Selected Essays
Selected Reviews
de volkskrant- Merel Bem
ArtAsiaPacific Magazine- Rathsaran Sireekan
Mister Motley- Juul van Stokkem
Turun Sanomat- Pia Parkkinen
Puntkomma- Hugo Bongers
de Volkskrant- Jeanne Prisser
derStandard- Wiltrud Hackl
Stavanger Aftenblad- Trond Bogen
Politiken- Sara Maria Glanowski
Metropolis M- Jaring Dürst Britt
NRC- Manon Braat
Kunstbeeld - Wim van der Beek
de Volkskrant- Marina de Vries
New York Arts Magazine- Rodrigo Tisi

de Volkskrant , The Netherlands , 8 September  2017

Not a Clue about Tomorrow shows how art can connect, but engagement is not inconsequential
Merel Bem

English translation: Heleen Schröder

An intriguing film in Nieuw Dakota. Certainly, art can connect totally different worlds. But how does the protagonist, the Syrian Mosab Anzo, benefit from this attention?
It would be saying too much to call the members of the MG&M Collective a cute trio, as if they were figures from a comic strip instead of serious artists. But the viewer of the film, Not a Clue about Tomorrow, at the exhibition Home Is Where You Fit in Nieuw Dakota in Amsterdam will smile once in a while by the collaboration between the Israeli artists’ duo Gil & Moti, in identical clothes and top knots, and the Syrian artist Mosab Anzo, who has been living in the Netherlands for a while.

Their get-on-with-it-mentality in the film is a breath of fresh air

Not that Anzo’s is a funny story. He fled his home country without informing his family, and often feels lonely. His sober narrative style, combined with Gil & Moti’s comically bobbing top knots and their get-on-with-it-mentality provide a breath of fresh air to the film, that is partly about Anzo’s past, but also about finding a new home by way of art.

It’s been a Gil & Moti trademark for years: their own presence in their performance-like work about identity and the meaning of the individual within society. Being together and making things together – that is their work, often more than what results in tangible works of art.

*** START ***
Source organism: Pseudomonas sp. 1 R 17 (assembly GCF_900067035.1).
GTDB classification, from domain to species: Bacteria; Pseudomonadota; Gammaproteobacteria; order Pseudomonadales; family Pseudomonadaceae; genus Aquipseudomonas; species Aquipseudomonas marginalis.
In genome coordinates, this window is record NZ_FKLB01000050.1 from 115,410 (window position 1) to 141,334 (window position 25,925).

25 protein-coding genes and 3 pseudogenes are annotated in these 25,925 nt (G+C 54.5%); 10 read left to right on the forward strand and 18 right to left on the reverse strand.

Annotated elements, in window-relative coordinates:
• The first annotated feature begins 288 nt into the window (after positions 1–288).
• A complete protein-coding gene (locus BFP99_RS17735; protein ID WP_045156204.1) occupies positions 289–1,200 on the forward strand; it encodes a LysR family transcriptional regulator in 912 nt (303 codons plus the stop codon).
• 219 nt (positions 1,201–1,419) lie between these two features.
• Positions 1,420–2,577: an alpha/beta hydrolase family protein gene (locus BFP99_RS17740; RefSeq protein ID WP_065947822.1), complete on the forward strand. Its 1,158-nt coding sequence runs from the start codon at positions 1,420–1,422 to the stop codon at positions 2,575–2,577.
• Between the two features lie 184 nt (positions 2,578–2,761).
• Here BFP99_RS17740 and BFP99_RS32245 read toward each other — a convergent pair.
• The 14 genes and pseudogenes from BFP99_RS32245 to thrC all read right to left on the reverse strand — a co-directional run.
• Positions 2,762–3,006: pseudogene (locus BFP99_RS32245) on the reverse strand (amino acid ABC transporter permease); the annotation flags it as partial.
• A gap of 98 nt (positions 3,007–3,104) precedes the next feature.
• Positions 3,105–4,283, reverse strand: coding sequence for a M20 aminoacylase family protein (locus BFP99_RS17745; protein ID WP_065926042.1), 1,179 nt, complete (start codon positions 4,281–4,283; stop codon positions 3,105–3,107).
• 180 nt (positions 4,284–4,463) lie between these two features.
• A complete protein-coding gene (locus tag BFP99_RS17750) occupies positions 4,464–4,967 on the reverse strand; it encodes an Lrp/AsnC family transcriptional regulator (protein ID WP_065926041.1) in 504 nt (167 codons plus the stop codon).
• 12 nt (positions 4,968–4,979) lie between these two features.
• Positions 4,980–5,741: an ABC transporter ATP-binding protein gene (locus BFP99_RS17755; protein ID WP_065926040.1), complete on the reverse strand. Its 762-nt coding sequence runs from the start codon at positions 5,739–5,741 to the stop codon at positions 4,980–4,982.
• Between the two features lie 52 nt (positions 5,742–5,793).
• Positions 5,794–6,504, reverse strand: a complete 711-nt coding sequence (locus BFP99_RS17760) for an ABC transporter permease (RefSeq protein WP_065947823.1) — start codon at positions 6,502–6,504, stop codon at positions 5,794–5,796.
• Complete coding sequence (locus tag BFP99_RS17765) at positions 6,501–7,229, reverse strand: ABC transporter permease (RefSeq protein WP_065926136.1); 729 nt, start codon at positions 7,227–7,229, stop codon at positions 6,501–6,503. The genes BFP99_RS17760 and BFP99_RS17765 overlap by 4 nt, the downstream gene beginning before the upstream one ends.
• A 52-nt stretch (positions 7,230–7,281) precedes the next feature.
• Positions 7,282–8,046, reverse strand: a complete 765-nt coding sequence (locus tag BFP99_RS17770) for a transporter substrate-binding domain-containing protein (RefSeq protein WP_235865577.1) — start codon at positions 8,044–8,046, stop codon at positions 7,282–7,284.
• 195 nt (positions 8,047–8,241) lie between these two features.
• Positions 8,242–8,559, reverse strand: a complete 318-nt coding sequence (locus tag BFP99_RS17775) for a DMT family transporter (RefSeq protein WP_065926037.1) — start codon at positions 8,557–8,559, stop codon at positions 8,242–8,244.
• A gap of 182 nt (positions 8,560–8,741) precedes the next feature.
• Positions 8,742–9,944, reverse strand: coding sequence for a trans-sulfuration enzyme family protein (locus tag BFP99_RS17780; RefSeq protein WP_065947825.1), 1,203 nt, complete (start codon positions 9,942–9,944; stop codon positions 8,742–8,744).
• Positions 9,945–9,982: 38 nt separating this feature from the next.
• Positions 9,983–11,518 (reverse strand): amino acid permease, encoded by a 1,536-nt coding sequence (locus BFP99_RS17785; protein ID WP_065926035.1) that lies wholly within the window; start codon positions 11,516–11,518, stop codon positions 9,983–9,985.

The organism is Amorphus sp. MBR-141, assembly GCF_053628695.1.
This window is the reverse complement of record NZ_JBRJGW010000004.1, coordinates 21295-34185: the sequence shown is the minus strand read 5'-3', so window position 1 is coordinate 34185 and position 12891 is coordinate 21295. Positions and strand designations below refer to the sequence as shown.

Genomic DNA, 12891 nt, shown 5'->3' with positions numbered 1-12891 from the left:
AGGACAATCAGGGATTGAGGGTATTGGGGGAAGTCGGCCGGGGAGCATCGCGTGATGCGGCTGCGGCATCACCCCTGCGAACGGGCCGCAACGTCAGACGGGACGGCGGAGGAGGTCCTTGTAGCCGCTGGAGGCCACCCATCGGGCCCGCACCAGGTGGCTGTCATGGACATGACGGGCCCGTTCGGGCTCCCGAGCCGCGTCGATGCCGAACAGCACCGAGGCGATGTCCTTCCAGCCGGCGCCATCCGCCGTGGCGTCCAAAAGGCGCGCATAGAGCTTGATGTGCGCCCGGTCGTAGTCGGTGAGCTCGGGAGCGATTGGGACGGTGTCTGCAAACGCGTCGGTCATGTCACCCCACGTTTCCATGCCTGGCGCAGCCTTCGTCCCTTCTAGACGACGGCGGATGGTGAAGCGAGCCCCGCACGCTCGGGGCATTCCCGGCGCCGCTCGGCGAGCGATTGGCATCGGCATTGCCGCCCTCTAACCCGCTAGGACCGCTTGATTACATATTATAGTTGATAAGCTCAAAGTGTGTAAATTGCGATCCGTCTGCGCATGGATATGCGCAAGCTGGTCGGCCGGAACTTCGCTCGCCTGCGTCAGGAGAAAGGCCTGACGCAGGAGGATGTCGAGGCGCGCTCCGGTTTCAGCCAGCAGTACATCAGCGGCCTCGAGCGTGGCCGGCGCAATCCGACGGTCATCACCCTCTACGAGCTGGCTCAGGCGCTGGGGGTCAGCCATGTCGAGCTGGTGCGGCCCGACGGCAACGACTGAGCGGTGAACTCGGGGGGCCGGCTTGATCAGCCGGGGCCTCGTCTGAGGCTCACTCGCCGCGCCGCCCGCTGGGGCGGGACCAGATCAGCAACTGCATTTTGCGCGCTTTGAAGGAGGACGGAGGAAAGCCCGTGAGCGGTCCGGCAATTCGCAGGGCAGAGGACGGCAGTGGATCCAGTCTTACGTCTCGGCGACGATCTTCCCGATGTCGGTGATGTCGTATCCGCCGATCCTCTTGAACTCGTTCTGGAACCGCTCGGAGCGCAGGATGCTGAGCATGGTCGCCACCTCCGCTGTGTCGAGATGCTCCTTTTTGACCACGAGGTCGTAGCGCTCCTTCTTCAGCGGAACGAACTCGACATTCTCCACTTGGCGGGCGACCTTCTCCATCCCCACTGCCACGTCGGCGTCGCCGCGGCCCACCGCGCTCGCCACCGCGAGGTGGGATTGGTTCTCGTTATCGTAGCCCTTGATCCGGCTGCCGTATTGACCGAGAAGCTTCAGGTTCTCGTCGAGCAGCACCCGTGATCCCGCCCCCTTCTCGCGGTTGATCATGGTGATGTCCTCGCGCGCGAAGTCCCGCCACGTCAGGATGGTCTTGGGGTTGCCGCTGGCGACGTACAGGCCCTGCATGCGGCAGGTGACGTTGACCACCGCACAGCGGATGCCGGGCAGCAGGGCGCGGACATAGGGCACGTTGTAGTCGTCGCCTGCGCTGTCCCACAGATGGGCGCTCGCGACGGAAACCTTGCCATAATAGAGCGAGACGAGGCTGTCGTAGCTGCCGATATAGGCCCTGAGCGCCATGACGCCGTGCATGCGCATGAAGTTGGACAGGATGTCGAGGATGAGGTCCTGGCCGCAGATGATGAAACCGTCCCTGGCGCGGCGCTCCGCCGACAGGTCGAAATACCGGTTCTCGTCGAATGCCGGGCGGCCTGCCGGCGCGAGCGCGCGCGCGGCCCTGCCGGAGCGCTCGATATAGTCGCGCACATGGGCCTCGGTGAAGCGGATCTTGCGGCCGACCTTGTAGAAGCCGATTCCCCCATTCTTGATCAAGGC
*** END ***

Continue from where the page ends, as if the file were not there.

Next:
Is Anzo not a plaything of two artists who want to ‘make a good impression’ with a refugee?

This is also the case at Nieuw Dakota. There are various things on display, but the objects are less interesting than the film, which captures the process of looking for a connection. Quite funny, because there is a lot to remark on Not a Clue about Tomorrow, both technically and about the contents. The images are not really coherent, and there is neither a lot of direction nor introduction. Why do the men interview Hilde de Bruijn, curator of the Cobra Museum? And why is there no answer to her question to Anzo: what do you gain from the collaboration? She doesn’t say it in so many words, but what she means, and what I also thought, rather cynically, while watching: is Anzo not a plaything of two artists who want to ‘make a good impression’ with a refugee?

The film removes some of the doubts. That is because it is grounded in such optimism. All three of the men seem convinced by the beautiful idea that being an artist is an identity that transgresses boundaries, in which they can find each other despite their cultural differences. Perhaps that explains their interest in the international CoBrA-artists. Nonetheless, De Bruijn’s question lingers. One hopes that the MG&M Collective will answer her in one of their next performances or debates. Because after all, engagement is not without consequence.

Home Is Where You Fit - MG&M Collective. Until 8/10, Nieuw Dakota, Amsterdam.